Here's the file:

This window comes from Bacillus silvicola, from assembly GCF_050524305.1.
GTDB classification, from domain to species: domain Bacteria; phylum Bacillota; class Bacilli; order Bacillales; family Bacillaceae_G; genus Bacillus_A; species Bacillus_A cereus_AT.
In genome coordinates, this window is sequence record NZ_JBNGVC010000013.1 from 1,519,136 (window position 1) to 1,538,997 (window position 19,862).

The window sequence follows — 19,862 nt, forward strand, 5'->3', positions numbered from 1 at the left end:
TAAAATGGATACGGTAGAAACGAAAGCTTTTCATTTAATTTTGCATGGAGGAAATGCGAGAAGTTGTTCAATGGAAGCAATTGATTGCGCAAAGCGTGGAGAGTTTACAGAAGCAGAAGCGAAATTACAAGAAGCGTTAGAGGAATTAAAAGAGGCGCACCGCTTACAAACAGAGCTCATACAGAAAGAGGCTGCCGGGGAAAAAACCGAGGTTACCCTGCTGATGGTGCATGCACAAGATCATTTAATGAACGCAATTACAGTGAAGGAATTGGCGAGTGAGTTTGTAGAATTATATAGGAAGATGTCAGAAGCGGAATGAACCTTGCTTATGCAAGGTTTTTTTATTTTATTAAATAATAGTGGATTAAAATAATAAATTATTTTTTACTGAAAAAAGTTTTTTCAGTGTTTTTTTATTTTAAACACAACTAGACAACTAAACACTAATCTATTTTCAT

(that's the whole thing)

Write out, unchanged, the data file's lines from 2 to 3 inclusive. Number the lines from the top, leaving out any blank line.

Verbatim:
GTDB classification, from domain to species: domain Bacteria; phylum Bacillota; class Bacilli; order Bacillales; family Bacillaceae_G; genus Bacillus_A; species Bacillus_A cereus_AT.
In genome coordinates, this window is sequence record NZ_JBNGVC010000013.1 from 1,519,136 (window position 1) to 1,538,997 (window position 19,862).